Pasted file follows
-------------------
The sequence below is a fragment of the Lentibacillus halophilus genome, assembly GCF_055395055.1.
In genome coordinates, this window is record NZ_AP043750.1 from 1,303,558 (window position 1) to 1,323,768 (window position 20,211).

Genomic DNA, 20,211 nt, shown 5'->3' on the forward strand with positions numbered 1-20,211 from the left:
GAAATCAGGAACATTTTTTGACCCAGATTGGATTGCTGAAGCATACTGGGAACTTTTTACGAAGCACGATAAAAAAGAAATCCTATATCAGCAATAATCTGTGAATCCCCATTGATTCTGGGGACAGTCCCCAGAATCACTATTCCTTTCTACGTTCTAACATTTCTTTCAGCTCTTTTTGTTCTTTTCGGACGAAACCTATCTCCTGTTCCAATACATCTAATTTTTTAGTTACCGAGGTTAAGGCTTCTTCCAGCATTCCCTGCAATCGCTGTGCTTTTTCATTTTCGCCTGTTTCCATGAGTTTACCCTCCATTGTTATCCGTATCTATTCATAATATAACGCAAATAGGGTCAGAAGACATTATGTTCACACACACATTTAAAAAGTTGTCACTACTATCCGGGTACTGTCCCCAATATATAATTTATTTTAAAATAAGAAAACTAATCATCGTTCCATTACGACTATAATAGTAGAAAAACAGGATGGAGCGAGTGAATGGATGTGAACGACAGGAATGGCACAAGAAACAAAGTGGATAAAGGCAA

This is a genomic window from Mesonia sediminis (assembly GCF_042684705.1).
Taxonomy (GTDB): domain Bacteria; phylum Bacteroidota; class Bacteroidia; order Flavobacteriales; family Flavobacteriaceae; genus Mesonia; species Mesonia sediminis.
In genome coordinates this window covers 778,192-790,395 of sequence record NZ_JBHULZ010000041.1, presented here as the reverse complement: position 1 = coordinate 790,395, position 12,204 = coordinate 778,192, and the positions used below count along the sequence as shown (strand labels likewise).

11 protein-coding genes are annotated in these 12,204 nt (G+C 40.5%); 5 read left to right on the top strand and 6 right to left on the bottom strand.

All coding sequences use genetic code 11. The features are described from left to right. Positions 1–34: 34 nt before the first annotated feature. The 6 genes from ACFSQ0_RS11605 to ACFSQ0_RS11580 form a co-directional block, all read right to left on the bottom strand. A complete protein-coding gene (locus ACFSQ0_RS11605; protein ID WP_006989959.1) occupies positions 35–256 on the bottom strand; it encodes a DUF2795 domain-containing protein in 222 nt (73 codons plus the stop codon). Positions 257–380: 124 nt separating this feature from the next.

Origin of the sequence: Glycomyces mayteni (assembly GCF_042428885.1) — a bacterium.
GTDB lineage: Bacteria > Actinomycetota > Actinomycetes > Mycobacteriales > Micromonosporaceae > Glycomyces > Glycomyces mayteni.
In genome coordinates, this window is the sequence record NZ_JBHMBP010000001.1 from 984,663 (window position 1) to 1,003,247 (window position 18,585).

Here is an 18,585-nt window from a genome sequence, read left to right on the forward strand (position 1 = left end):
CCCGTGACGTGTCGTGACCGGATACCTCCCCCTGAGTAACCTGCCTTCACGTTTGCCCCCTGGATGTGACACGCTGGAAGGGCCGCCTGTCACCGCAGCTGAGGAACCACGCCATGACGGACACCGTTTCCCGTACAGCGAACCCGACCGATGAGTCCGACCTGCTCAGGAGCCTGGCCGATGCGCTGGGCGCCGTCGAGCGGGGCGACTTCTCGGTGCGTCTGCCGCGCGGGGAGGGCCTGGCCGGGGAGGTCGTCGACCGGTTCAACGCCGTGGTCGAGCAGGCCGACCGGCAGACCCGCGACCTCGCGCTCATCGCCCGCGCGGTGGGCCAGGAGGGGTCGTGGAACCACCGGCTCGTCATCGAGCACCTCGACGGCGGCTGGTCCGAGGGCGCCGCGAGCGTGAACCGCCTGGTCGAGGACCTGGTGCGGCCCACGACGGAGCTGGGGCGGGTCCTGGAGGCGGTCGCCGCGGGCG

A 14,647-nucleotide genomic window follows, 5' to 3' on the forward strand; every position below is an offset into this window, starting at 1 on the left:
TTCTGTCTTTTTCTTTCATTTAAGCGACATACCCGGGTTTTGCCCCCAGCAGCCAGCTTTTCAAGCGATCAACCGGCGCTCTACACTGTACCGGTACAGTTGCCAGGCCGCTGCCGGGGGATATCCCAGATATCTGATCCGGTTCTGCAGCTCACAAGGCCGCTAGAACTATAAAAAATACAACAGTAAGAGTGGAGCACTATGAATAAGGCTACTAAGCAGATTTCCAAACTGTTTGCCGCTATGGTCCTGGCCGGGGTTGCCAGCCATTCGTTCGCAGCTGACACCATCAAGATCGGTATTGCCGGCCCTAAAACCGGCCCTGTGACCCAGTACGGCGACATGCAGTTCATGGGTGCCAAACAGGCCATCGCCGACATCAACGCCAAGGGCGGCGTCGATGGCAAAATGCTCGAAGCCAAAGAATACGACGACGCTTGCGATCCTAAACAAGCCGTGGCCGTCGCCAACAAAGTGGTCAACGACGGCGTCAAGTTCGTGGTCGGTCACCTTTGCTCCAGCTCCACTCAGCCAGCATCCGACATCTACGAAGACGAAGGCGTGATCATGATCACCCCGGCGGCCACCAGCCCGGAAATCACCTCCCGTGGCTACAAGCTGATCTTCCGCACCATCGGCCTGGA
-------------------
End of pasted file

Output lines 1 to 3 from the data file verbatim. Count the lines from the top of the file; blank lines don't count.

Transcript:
The sequence below is a fragment of the Lentibacillus halophilus genome, assembly GCF_055395055.1.
In genome coordinates, this window is record NZ_AP043750.1 from 1,303,558 (window position 1) to 1,323,768 (window position 20,211).

Genomic DNA, 20,211 nt, shown 5'->3' on the forward strand with positions numbered 1-20,211 from the left: